A recession is two quarters of negative economic growth. The main metric for a nation’s economic growth is the GDP. The GDP, which is an acronym for Gross Domestic Product, is defined as the total monetary or market value of all the finished goods and services produced within a country’s borders in a specific time period. It is the ultimate score card of how well our nation is doing. Sadly, thanks to wrong leadership, gross mismanagement and the global COVID-19 pandemics, we are not doing well as it is.
Normally our economy is expected to grow incrementally as every quarter passes us by. But when it doesn’t consecutively, we say in macroeconomics, that we are in a recession. Recession is generally a period of job losses, inflation, uncertainties, high debt and temporary economic decline. Also, most trade and industrial activities are reduced. Beyond recession is a depression. A depression is a long period of recession.
Through history, natural disasters, pandemics or bad economic policies or unfavourable disruptions have been the major cause of most recessions. Ours is mainly caused by ill policies or the mismanagement of macro-economic crisis that affects major sectors of the economy. As we stroll into a new quarter, and as Nigeria heads into a likely recession in the coming days, we’ve been here before. Panic is not a strategy. To get out, let’s see what history reveals first of all.
Historically, Nigeria’s first recession was in 1966 lasting 3 years, ending 1968. In fact, it was a depression. It was caused by the political instability and successions of coups. This eventually led to the bloody two and half years of civil war. Prior to it, oil had just been discovered in Nigeria. But the Biafran War crisis and the corresponding embargo placed on the secessionist East in mid-1967, led to weakening in the chances of exploiting optimally the oil output. Thanks to the war, came the damage of capital, death of millions of humans, disruption of trade and the destruction of properties. These were triggers of the first recession.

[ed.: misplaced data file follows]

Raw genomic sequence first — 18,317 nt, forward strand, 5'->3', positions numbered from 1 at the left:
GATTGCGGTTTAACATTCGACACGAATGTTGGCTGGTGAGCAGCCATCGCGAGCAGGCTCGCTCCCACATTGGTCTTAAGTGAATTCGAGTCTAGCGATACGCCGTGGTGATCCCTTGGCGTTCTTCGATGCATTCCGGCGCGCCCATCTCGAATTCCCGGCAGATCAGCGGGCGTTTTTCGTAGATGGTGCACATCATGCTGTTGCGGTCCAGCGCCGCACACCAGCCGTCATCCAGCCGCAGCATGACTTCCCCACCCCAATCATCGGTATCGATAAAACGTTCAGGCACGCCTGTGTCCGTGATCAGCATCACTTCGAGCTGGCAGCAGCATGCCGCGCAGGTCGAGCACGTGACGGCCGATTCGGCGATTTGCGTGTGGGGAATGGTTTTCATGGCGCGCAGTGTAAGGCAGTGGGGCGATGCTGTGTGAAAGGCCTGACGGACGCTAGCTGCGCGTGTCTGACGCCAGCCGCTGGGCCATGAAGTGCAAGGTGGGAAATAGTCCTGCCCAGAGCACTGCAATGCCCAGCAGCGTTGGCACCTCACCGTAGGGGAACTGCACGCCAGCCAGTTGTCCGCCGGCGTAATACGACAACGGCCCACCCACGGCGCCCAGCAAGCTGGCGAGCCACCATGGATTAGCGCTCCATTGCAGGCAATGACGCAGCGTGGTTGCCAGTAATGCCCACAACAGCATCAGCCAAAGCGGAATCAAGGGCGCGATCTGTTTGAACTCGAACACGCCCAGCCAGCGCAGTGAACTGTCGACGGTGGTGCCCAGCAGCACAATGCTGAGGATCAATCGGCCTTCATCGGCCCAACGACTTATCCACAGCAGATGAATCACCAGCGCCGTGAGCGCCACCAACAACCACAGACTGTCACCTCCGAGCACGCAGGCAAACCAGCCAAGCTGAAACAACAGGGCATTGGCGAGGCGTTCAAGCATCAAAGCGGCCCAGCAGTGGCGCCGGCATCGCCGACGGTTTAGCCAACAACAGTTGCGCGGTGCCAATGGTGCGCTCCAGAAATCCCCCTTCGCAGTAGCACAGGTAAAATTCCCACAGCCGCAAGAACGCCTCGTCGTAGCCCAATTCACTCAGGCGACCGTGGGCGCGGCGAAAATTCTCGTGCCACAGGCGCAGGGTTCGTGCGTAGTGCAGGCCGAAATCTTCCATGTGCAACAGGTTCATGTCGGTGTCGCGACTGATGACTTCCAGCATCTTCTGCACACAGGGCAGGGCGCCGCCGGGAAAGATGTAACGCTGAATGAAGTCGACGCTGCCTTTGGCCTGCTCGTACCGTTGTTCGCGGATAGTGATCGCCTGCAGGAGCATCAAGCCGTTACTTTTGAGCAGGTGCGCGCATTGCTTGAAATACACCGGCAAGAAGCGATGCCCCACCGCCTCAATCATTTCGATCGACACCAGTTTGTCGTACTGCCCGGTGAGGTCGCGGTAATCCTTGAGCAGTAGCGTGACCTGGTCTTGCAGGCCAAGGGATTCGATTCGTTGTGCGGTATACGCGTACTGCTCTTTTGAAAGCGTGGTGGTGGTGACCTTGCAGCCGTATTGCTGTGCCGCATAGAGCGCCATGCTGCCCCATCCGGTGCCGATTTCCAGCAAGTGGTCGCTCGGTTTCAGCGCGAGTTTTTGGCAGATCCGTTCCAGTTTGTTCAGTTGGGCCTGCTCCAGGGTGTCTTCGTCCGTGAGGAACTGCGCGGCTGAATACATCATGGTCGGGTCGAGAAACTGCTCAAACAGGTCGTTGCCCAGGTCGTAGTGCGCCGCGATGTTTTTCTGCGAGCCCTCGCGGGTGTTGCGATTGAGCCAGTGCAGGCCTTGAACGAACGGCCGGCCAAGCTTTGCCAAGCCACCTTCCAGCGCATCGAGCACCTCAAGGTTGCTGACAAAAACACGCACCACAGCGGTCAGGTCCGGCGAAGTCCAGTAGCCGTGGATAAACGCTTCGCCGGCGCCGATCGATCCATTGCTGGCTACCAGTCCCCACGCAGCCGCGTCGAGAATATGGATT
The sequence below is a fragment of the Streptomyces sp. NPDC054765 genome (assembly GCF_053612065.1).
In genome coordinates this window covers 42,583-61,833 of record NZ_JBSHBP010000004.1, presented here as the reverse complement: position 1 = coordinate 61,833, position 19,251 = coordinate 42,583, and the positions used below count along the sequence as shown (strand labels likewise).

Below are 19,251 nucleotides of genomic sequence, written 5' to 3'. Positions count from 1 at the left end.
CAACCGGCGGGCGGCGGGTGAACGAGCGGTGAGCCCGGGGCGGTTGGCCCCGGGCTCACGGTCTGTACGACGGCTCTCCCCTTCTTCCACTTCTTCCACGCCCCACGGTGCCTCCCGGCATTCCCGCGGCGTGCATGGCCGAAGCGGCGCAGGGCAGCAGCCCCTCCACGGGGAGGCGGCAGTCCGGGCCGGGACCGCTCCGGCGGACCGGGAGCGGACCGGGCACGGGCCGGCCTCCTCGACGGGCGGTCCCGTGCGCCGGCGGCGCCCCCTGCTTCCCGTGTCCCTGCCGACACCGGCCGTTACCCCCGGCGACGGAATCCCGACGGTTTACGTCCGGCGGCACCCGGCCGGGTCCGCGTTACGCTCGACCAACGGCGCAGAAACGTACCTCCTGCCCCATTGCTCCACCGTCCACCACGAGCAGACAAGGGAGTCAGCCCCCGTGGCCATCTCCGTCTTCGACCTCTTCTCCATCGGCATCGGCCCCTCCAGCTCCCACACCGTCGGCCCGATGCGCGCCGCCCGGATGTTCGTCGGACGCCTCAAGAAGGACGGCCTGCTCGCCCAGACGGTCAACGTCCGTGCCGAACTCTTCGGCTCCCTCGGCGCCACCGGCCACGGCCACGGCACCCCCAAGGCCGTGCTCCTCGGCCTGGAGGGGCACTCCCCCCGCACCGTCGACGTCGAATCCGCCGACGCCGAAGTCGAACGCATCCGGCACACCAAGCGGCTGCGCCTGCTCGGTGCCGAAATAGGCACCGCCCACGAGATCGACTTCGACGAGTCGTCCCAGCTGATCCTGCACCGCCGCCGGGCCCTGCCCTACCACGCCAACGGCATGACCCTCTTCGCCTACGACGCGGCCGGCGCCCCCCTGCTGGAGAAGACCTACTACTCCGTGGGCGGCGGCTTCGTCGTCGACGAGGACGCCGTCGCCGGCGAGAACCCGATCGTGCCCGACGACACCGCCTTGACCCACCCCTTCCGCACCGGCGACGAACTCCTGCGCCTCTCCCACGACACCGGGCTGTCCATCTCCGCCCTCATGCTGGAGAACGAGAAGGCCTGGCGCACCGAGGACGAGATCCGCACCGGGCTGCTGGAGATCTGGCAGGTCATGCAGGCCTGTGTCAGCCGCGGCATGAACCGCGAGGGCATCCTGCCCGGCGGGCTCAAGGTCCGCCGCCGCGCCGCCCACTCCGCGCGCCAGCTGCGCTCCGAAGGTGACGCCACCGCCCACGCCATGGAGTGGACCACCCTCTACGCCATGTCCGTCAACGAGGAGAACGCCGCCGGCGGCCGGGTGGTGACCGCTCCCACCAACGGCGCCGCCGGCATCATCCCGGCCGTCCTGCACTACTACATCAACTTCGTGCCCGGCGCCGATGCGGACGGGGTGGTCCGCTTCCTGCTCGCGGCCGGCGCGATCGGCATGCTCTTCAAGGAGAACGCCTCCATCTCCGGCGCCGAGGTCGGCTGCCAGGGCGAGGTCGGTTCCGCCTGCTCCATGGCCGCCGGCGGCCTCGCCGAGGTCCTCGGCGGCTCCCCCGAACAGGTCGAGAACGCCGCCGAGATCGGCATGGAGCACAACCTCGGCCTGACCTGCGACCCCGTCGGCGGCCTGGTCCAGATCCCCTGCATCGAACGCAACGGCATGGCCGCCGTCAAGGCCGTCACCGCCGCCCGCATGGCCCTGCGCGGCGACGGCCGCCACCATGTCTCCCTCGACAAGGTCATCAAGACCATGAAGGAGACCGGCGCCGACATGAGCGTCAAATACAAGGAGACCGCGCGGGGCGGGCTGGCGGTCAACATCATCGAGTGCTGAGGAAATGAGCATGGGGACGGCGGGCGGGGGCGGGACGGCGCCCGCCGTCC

After the war came stability and growth. Nigeria enjoyed some level of prosperity in the 70s. The oil boom of the 1970s was responsible for revenue, but also the emergence of disorderliness in Nigeria. There was a remarkable increase in the foreign exchange earnings during the oil boom era. Right around it, in 1975, we experienced our second recession. This lasted for a year. It was also the year of a bloodless coup.
Two years later, in 1978 we experienced another recession, which also lasted for a year, this time. It was caused by falls in oil prices. Within two years again, we found ourselves in another depression. It was the second depression in our great history. Once again it was plagued by a shift in political power. This depression lasted for years spanning from 1981 to 1984. Major part of the 80s saw a global crisis in the Middle East that played to our favour as oil producers. In between all of these prosperity and recessions, we really didn’t diversify our economy. We were mainly dependent on oil. And even in the value chain, we didn’t quite have a thriving midstream. And our upstream was mainly played by foreign multinational firm that didn’t care much about our national interest.
We saw another depression in 1993, ending in 1995. 1993 also saw the nefarious leader, Sani Abacha, come into power. It was a dark period. International embargos were placed on us as looting thrived. There was also disregard for human rights and lack of support for the private sector. This affected our economy. After the death of Abacha and the restoration of Democracy, we saw a decade of glory as Obasanjo tried to restructure major parts of the economy. Debts were forgiven; the telecom sector saw a boost with the advent of the GSM network as well as the attempt of privatisation of major areas of our infrastructural holdings. Our economy was in steady growth but then came 2016. In 2016, we slipped into a recession in the second quarter of that year. And that recession maintained downward (negative) growths through the rest of the year.